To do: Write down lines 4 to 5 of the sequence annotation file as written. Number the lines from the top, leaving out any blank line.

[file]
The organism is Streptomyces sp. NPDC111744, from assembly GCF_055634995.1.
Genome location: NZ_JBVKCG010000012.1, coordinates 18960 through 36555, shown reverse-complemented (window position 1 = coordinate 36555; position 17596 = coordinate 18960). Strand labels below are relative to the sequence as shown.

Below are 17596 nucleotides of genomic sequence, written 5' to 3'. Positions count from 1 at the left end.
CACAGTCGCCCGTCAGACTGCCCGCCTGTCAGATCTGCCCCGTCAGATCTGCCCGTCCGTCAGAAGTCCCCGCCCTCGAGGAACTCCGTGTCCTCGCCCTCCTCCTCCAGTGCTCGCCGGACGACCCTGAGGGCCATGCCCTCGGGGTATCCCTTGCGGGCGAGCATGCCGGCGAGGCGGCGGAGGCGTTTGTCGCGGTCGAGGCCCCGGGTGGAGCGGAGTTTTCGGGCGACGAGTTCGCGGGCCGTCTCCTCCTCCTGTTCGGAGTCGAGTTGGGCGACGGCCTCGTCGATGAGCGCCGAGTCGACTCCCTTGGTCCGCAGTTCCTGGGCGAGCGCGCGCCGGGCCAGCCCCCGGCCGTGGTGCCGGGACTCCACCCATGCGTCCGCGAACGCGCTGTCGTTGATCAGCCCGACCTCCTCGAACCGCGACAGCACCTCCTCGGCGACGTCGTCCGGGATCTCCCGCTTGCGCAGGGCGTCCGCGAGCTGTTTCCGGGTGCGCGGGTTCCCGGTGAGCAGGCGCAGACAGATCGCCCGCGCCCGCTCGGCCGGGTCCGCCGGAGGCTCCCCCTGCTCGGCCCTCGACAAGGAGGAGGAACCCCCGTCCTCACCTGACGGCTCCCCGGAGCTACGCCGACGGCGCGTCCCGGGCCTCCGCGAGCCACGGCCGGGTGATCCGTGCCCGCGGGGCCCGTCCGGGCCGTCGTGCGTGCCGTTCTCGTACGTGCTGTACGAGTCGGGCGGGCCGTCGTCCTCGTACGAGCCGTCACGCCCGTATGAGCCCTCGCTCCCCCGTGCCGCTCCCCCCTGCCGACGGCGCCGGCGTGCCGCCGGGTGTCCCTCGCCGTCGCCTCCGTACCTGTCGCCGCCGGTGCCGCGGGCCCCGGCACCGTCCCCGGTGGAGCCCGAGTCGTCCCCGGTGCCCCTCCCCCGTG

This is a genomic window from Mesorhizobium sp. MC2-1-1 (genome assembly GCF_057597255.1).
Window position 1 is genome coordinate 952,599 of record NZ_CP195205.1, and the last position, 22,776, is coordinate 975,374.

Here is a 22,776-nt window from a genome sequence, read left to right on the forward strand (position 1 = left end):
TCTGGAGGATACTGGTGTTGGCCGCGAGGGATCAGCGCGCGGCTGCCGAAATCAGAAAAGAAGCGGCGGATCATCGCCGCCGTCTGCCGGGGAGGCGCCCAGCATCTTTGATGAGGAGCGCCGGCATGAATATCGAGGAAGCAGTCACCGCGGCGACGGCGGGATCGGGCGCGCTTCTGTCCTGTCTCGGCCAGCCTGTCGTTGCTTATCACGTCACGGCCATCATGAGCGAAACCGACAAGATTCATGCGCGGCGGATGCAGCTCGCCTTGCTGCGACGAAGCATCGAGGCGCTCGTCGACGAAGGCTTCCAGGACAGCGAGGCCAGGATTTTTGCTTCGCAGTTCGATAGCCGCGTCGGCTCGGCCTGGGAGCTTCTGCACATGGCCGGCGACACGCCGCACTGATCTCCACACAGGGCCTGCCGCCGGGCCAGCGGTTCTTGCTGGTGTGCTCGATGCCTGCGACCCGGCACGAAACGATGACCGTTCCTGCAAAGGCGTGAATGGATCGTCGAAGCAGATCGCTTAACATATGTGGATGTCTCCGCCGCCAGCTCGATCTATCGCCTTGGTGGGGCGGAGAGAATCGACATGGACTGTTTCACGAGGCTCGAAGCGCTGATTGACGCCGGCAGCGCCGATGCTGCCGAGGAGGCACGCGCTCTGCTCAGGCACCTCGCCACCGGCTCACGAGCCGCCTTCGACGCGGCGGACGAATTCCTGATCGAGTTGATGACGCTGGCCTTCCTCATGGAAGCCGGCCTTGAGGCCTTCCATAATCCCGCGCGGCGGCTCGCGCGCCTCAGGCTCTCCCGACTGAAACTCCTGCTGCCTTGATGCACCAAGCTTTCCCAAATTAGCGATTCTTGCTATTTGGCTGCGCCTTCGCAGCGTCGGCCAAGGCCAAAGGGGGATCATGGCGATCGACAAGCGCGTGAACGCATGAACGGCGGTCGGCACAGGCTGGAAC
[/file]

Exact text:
CACAGTCGCCCGTCAGACTGCCCGCCTGTCAGATCTGCCCCGTCAGATCTGCCCGTCCGTCAGAAGTCCCCGCCCTCGAGGAACTCCGTGTCCTCGCCCTCCTCCTCCAGTGCTCGCCGGACGACCCTGAGGGCCATGCCCTCGGGGTATCCCTTGCGGGCGAGCATGCCGGCGAGGCGGCGGAGGCGTTTGTCGCGGTCGAGGCCCCGGGTGGAGCGGAGTTTTCGGGCGACGAGTTCGCGGGCCGTCTCCTCCTCCTGTTCGGAGTCGAGTTGGGCGACGGCCTCGTCGATGAGCGCCGAGTCGACTCCCTTGGTCCGCAGTTCCTGGGCGAGCGCGCGCCGGGCCAGCCCCCGGCCGTGGTGCCGGGACTCCACCCATGCGTCCGCGAACGCGCTGTCGTTGATCAGCCCGACCTCCTCGAACCGCGACAGCACCTCCTCGGCGACGTCGTCCGGGATCTCCCGCTTGCGCAGGGCGTCCGCGAGCTGTTTCCGGGTGCGCGGGTTCCCGGTGAGCAGGCGCAGACAGATCGCCCGCGCCCGCTCGGCCGGGTCCGCCGGAGGCTCCCCCTGCTCGGCCCTCGACAAGGAGGAGGAACCCCCGTCCTCACCTGACGGCTCCCCGGAGCTACGCCGACGGCGCGTCCCGGGCCTCCGCGAGCCACGGCCGGGTGATCCGTGCCCGCGGGGCCCGTCCGGGCCGTCGTGCGTGCCGTTCTCGTACGTGCTGTACGAGTCGGGCGGGCCGTCGTCCTCGTACGAGCCGTCACGCCCGTATGAGCCCTCGCTCCCCCGTGCCGCTCCCCCCTGCCGACGGCGCCGGCGTGCCGCCGGGTGTCCCTCGCCGTCGCCTCCGTACCTGTCGCCGCCGGTGCCGCGGGCCCCGGCACCGTCCCCGGTGGAGCCCGAGTCGTCCCCGGTGCCCCTCCCCCGTG

This is a genomic window from Mesorhizobium sp. MC2-1-1 (genome assembly GCF_057597255.1).